The Albanian government has banned hunting of mammals and birds within the country’s borders.
The new law was approved on January 30 and suspends hunting licenses and use of hunting areas for two years, according to National Geographic.
The Balkan country is a migratory bird haven, consisting of major traveling patterns for millions of birds. A combination of loose regulating, increased gun ownership and a surge of foreign hunters convinced the government to stop what had become “a year-round shooting range.”
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Illegal hunting of eagles and songbirds, as well as low numbers of roe deer and chamois, led to the ban.
“Albania was a death trap for migrating birds,” said Gabriel Schwaderer, executive director of the conservation organization EuroNatur.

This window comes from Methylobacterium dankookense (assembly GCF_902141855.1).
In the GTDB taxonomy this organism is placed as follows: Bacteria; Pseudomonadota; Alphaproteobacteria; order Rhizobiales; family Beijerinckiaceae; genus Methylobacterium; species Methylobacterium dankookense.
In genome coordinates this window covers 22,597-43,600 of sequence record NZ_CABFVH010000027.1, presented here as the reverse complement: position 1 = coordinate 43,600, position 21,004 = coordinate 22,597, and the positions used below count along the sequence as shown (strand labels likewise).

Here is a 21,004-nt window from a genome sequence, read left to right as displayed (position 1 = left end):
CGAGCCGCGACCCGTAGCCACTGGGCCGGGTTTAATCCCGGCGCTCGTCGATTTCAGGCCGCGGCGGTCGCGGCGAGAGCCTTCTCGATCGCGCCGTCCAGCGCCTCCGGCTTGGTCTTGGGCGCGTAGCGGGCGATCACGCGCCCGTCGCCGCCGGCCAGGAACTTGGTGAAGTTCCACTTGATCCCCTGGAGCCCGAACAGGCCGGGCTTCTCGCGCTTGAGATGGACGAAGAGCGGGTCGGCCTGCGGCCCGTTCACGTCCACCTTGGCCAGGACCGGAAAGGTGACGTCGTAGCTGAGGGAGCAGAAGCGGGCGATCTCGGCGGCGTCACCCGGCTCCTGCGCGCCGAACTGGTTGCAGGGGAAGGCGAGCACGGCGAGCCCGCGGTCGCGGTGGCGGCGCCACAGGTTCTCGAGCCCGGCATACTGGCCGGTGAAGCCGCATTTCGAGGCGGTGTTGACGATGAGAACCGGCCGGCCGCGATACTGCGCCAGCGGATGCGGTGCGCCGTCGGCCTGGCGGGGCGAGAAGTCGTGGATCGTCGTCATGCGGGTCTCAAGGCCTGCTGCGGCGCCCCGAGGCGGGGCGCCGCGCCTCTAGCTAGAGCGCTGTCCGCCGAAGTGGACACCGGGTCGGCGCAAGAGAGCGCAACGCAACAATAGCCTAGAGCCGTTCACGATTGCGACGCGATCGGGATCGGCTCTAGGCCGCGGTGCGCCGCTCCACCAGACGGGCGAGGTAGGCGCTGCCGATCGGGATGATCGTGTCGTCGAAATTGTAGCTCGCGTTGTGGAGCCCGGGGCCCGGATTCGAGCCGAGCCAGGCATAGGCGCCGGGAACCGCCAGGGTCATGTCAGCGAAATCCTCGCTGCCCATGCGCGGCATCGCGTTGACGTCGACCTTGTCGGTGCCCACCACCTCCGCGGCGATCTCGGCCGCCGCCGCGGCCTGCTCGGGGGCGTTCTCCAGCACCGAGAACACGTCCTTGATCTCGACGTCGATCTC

The government in Albania is under the power of a new political party, elected last June. A National Geographic article from last year was said to have helped motivate the banned hunting rules.
Stories of rich Italian tourists bribing low wage employees at national parks to serve as hunting guides have circulated, and the moratorium will ideally stop the illegal taking of game from unauthorized land in the country. With no hunting allowed anywhere, there will be no exceptions.
“It’s really an impressive and groundbreaking decision that Albania took,” Schwaderer said in the National Geographic piece. “I can imagine that some of the hotel owners are not so happy, because probably they will have fewer visitors, especially hunters from Italy. But on the other side, they have a great opportunity, because only if they stop this crime will they receive bird-watchers and other visitors interested in ecotourism.”
Hunters who had been abiding by the laws and regulations, despite a lack of leadership and enforcement, have received the short end of the stick in the situation.
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